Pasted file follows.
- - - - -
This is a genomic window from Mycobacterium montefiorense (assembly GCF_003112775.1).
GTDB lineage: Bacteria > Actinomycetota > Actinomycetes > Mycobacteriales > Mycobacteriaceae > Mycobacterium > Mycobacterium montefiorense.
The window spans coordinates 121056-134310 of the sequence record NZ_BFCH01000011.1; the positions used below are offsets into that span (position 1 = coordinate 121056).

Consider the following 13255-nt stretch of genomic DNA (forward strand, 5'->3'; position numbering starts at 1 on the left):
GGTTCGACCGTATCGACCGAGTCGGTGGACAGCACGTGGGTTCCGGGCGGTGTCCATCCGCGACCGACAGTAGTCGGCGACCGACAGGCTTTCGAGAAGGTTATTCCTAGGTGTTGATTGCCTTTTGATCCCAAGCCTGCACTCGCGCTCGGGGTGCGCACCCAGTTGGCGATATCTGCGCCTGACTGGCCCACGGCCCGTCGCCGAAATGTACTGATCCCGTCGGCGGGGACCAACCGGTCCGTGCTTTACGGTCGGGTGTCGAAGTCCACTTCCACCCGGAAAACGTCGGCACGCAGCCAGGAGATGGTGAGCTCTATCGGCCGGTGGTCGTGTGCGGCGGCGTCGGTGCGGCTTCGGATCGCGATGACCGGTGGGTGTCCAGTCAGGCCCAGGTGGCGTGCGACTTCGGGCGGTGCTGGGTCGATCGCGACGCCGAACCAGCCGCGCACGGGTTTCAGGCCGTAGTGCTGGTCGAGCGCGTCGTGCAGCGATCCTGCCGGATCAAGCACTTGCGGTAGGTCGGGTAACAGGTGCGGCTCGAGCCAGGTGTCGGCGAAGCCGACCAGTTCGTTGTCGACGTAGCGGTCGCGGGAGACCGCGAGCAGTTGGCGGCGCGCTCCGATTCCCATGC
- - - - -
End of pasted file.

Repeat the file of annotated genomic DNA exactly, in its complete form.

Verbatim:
This is a genomic window from Mycobacterium montefiorense (assembly GCF_003112775.1).
GTDB lineage: Bacteria > Actinomycetota > Actinomycetes > Mycobacteriales > Mycobacteriaceae > Mycobacterium > Mycobacterium montefiorense.
The window spans coordinates 121056-134310 of the sequence record NZ_BFCH01000011.1; the positions used below are offsets into that span (position 1 = coordinate 121056).

Consider the following 13255-nt stretch of genomic DNA (forward strand, 5'->3'; position numbering starts at 1 on the left):
GGTTCGACCGTATCGACCGAGTCGGTGGACAGCACGTGGGTTCCGGGCGGTGTCCATCCGCGACCGACAGTAGTCGGCGACCGACAGGCTTTCGAGAAGGTTATTCCTAGGTGTTGATTGCCTTTTGATCCCAAGCCTGCACTCGCGCTCGGGGTGCGCACCCAGTTGGCGATATCTGCGCCTGACTGGCCCACGGCCCGTCGCCGAAATGTACTGATCCCGTCGGCGGGGACCAACCGGTCCGTGCTTTACGGTCGGGTGTCGAAGTCCACTTCCACCCGGAAAACGTCGGCACGCAGCCAGGAGATGGTGAGCTCTATCGGCCGGTGGTCGTGTGCGGCGGCGTCGGTGCGGCTTCGGATCGCGATGACCGGTGGGTGTCCAGTCAGGCCCAGGTGGCGTGCGACTTCGGGCGGTGCTGGGTCGATCGCGACGCCGAACCAGCCGCGCACGGGTTTCAGGCCGTAGTGCTGGTCGAGCGCGTCGTGCAGCGATCCTGCCGGATCAAGCACTTGCGGTAGGTCGGGTAACAGGTGCGGCTCGAGCCAGGTGTCGGCGAAGCCGACCAGTTCGTTGTCGACGTAGCGGTCGCGGGAGACCGCGAGCAGTTGGCGGCGCGCTCCGATTCCCATGC